, , , ,

Wash my mouth out with soap for having criticized corporate spokesholes. According to a recent study by Lee Wilkins, a professor of radio-television journalism at the University of Missouri School of Journalism:

“Public relations people are pretty ethical, particularly the professional folks. They make reasoned decisions that involve a fair amount of universal principles. Despite the bum rap journalists give PR people, we weren’t the least bit surprised. Most of the PR people I worked with when I was a journalist behaved ethically.”

According to an article in the Nov./Dec. ’09 issue of St. Louis Journalism Review (SJR), Wilkins and her co-author Renita Coleman (of the University of Texas–Austin School of Journalism):

administered the “Defining Issues Test” (DIT) to 118 respondents from a random sample of professionals at the country’s 400 largest public relations firms. The test has been given to 40,000 to 50,000 people over 35 years, resulting in more than 400 published studies.

The public relations professionals ranked seventh-highest among all professionals who have taken the test. The PR people scored a 46 on the scale used to analyze the test. The highest moral development score ever achieved, 65, was for “seminarians/philosophers.” The other highly ethical professions have been medical students, 50; practicing physicians, 49; journalists, 48; dental students, 47; and nurses, 46. By comparison, the least-ethical groups ever studied were prison inmates, 23, and junior high school students, 20.

And I thought Monsanto’s spokesman, Mike Walls, ranked below a junior high school student. Maybe he does; he hasn’t taken the test, as far as I know. But if so, he’s an exception. According to SJR:

Several factors could account for the high moral development of public relations professionals, Wilkins said. These include education, experience and the fact that maintaining trust and credibility is a central goal of the job.

Wilkins does grant, though, that when public relations becomes ensnarled in the political realm, truth is often a casualty.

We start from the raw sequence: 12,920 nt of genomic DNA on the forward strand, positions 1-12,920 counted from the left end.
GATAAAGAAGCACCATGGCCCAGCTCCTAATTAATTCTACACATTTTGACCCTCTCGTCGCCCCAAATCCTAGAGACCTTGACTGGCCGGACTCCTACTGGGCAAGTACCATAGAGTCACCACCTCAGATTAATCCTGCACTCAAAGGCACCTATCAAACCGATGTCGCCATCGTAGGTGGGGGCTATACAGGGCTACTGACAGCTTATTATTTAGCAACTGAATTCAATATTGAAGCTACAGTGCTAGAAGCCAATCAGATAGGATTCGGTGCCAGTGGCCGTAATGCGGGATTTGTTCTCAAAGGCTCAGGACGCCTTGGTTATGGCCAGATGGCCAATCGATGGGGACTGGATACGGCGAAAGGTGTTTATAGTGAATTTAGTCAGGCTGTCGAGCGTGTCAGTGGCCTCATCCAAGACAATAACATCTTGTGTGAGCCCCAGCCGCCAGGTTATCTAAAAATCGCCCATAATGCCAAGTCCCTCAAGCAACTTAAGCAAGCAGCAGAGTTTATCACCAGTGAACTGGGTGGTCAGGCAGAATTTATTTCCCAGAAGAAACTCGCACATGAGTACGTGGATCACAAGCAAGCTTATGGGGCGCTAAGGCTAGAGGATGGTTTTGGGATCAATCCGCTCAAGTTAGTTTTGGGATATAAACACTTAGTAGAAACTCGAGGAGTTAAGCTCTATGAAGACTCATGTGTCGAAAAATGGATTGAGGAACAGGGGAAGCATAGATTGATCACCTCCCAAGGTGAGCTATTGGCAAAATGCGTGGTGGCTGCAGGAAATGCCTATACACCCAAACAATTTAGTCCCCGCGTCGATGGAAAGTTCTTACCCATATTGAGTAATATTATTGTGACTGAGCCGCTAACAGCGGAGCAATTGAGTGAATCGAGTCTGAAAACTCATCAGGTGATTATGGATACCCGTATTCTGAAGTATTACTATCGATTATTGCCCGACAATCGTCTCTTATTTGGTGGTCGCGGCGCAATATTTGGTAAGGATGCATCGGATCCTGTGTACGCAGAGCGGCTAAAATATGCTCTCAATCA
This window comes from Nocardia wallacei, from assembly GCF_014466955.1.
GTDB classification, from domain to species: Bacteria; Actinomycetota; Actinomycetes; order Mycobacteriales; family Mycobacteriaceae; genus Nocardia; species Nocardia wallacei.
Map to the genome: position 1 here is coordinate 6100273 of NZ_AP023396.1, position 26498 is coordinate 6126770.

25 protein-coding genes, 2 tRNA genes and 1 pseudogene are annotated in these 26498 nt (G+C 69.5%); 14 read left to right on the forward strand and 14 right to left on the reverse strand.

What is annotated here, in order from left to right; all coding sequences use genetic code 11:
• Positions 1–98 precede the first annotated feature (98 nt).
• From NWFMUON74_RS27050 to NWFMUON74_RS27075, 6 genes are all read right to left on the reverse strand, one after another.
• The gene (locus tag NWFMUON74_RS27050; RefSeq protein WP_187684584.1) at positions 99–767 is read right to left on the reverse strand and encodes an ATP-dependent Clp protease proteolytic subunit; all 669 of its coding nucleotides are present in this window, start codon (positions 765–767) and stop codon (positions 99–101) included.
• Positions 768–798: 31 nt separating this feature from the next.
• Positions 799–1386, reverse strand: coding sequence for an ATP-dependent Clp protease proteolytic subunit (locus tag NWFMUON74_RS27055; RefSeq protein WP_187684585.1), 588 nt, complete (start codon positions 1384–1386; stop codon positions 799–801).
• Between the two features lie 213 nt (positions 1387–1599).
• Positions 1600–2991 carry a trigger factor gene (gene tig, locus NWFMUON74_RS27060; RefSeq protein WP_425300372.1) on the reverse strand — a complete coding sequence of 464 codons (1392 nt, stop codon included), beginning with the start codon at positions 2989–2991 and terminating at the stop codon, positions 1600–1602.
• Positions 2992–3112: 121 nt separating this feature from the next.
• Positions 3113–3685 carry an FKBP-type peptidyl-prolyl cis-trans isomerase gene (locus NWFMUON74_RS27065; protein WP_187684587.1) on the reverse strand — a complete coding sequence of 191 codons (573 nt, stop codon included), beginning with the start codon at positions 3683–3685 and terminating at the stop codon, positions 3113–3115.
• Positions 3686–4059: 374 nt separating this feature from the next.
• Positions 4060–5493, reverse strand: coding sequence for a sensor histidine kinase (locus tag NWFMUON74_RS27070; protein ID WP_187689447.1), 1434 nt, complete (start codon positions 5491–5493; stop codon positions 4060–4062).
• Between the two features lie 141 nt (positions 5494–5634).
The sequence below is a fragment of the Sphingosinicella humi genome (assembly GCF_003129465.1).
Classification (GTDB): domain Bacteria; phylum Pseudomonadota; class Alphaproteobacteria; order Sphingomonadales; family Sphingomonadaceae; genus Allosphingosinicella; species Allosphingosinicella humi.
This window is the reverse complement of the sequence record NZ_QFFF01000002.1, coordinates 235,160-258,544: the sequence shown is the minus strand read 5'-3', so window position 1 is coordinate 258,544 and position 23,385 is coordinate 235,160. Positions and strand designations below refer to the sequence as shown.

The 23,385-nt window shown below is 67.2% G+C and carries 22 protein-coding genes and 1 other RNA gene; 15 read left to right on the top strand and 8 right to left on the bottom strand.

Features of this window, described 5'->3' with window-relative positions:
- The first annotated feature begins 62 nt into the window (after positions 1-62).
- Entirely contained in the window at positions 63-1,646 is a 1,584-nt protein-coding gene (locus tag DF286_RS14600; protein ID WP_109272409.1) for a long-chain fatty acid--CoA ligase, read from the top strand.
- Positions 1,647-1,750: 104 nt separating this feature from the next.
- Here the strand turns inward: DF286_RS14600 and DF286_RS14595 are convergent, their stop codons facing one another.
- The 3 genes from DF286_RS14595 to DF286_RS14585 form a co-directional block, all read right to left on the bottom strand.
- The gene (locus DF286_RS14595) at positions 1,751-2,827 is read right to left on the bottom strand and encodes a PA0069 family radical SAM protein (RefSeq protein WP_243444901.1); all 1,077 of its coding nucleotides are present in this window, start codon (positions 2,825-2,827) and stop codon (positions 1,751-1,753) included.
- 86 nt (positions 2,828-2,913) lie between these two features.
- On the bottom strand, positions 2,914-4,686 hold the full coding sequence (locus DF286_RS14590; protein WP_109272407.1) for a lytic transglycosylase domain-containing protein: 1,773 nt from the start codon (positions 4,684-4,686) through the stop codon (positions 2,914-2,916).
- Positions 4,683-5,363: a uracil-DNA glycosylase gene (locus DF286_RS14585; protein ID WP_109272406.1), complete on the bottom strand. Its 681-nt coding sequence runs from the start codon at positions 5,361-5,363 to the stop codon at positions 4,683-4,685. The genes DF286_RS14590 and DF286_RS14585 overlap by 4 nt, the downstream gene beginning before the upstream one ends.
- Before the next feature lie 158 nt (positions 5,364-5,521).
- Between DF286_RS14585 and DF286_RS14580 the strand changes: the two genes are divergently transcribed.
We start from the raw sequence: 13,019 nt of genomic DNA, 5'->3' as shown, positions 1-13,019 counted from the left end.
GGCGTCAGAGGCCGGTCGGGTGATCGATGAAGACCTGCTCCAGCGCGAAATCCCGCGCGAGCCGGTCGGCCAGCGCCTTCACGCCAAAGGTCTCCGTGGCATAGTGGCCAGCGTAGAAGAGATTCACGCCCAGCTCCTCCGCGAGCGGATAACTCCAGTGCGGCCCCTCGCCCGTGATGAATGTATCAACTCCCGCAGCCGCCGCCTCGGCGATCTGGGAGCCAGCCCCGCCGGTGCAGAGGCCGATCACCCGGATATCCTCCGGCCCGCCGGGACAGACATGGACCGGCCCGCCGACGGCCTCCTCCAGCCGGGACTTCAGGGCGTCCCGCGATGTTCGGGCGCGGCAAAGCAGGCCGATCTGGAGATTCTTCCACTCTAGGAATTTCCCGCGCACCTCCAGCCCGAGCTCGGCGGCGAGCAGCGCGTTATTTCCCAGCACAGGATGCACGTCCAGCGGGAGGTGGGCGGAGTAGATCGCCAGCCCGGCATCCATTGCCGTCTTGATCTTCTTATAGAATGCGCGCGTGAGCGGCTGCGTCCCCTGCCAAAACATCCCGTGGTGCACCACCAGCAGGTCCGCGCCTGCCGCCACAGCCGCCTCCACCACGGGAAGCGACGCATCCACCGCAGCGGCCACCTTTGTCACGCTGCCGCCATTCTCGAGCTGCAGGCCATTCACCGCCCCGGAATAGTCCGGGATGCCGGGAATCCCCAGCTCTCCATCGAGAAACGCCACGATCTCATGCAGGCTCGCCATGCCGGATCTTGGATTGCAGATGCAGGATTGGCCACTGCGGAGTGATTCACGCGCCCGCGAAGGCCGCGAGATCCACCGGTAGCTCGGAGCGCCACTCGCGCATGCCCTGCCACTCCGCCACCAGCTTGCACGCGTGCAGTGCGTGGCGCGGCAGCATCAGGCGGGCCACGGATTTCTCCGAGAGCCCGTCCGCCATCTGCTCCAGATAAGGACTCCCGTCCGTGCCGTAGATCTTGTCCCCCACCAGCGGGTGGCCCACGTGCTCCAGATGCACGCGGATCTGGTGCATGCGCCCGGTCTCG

If the central conclusion of the study surprised me, two lesser conclusions did not:


–The fact that higher levels of ethical reasoning correlated with self-reported liberal bias is again consistent with other DIT studies, both empirically and philosophically. The DIT is a test of social ethics, hence the American version of political liberalism which finds a role for government intervntion on various social issues such as “whaat is good for society,” is one element of principled ethical thinking.

–These public relations professionals also scored as predicted when religion was the issue. Those who characterized themselves as more fundamentalist regardless of religious sect scored significantly lower in moral reasoning. This finding is consistent with many other DIT studies. Again, because high levels of ethical thinking demand critical analysis that allows individuals to question both rules and authority, such a finding is empirically consistent with the literature on the subject.

Fundamentalists, I suppose, would respond that God didn’t appoint those liberal DIT test makers as arbiters of morality. Evangelicals assume they know what true morality is because they heed God, the only moral arbiter. And He doesn’t much care for liberals.

Me, though, I’ll go with the standards of the DIT test writers–even if it means I have to soften my rhetoric against corporate spokesholes. Here’s a promise: I won’t use that term in future until I’ve cited a demonstrable lie. Is that ethical enough?